The dispute over whether events chronicled in the Bible are historically accurate received new impetus last summer, thanks to an archaeological discovery in Israel that challenges modern understanding about the Hebrew Bible.
Archaeologists were excavating Tel Zayit, the site of a former town in the ancient kingdom of Judah’s lower hill country, close to what was then Philistine territory. By chance they found an abecedary, a stone on which were carved the letters of an alphabet—in this case the ancient Hebrew or Phoenician alphabet. The 38-pound stone was part of a wall in an already excavated building dating back at least 3,000 years. At the end of the excavation season, while workers were engaged in a final cleanup of the site for photographic purposes, a student volunteer discovered the writing.
What Is an Abecedary?
Not a term that most of us would immediately recognize or use, an “abecedary” is nonetheless something we would quickly identify with. Walk into any nursery or toddler’s room and you’re bound to find at least one abecedary in the form of a poster or a book.
The Oxford English Dictionary informs us that the term, which is formed from the first four letters of the alphabet, first appeared in 15th-century English and derives from the Latin abecedarium. It was used to describe a child’s alphabet book. Obviously, at that time only families of substance were able to provide their children with books and education.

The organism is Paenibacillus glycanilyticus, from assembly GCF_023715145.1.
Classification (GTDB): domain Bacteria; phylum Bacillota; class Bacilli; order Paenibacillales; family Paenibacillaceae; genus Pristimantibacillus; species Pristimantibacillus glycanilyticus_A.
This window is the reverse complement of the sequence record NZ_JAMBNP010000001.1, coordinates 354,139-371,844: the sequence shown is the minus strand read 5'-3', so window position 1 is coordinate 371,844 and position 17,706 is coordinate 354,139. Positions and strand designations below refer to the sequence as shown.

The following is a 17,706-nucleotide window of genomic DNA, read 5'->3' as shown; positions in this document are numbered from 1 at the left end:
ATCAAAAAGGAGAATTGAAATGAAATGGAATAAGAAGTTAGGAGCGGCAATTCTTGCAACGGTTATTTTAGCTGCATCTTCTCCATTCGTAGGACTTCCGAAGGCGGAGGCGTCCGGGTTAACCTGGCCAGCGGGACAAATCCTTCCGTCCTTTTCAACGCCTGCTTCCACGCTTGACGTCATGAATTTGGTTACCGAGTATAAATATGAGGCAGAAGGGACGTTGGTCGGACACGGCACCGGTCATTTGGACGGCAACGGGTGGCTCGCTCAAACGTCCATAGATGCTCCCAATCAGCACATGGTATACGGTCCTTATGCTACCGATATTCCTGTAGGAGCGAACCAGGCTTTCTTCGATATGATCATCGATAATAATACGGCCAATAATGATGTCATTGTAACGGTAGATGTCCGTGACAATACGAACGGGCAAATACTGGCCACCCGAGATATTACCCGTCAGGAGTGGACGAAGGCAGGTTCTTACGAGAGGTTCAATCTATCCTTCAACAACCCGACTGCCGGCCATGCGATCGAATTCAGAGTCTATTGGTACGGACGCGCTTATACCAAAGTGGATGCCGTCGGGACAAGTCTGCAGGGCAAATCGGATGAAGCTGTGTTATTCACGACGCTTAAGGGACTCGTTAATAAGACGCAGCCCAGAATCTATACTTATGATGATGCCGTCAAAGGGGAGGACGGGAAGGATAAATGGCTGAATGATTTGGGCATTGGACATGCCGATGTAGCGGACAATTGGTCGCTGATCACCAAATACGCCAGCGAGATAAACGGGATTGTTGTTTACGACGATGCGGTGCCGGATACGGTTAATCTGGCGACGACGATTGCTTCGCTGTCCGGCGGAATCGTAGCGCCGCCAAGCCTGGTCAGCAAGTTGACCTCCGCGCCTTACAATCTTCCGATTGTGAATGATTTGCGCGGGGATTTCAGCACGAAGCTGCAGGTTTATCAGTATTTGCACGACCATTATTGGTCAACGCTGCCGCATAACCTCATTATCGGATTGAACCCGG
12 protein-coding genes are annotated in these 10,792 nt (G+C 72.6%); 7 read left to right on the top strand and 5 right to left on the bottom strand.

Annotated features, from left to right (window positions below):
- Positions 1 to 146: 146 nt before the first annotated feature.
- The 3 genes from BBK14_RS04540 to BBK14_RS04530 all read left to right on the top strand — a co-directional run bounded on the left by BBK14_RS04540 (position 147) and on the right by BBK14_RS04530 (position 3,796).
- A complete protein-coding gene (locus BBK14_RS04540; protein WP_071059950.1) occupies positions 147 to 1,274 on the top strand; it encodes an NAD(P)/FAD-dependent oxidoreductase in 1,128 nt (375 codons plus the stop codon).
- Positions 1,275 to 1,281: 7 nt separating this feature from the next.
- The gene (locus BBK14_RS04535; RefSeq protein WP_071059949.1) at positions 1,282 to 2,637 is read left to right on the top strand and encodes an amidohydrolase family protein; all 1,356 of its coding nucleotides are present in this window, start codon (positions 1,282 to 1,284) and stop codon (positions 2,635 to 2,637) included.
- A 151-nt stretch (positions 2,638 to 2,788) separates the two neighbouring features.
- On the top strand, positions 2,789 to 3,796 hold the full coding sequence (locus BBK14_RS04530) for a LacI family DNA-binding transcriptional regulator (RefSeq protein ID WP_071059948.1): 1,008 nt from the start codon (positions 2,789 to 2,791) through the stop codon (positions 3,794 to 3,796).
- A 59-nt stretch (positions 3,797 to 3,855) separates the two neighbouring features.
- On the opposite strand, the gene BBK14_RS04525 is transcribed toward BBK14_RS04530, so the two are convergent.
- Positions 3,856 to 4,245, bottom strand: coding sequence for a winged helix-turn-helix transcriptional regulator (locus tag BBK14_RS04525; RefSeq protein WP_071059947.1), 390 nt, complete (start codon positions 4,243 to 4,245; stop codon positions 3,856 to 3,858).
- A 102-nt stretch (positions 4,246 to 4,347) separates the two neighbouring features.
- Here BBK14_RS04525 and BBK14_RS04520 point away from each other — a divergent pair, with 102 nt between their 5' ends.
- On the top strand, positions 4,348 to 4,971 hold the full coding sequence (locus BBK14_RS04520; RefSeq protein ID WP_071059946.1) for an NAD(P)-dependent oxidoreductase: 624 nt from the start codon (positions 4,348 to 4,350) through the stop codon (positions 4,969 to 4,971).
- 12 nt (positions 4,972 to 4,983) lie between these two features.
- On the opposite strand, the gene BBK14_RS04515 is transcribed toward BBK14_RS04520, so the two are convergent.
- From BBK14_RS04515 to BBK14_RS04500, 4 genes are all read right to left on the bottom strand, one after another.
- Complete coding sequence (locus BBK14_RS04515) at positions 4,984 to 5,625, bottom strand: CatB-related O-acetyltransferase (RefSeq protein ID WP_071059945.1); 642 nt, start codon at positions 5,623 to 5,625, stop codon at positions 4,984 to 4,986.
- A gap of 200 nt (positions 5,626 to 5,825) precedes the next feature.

The word came to be applied to alphabetical listings in the 16th century before disappearing from usage in the 19th. Today it has been resurrected to apply to archaeological discoveries relating to alphabets.
The significance of such a discovery is far greater than the artifact itself, because it speaks to the environment in which the object was created. Something as simple as an engraved stone suggests considerable skill and a fairly complex society. Just as a child learns to write over a period of time, requiring not only the help of teachers but also practice to develop the necessary motor skills, so the ancient scribe had to learn his craft. In the opinion of Kyle McCarter, an epigrapher from Johns Hopkins University, the writing on the stone was executed by an accomplished scribe, indicating a literate society. Based on the environment in which it was found, the artifact has been dated to the 10th century B.C.E., the time of Israel’s united kingdom under kings David and Solomon.
The Stuff of Legends?
Since the 1980s, increasing skepticism has been directed toward the biblical accounts of David and Solomon. To minimalist historians, who form what is known as the Copenhagen School of Thought, David and Solomon were merely mythological figures. Jerusalem was at best a village at that time, they say, so neither political unity nor the legendary grandeur of Solomon’s kingdom could have existed. Further, the lack of any archaeological discoveries of written material from this period indicates that illiteracy was endemic and that only tribal chiefdoms existed. According to this line of thinking, the Bible was the product of the Persian era some four or five centuries later, and it served the singular purpose of justifying the significant Jewish presence in the region.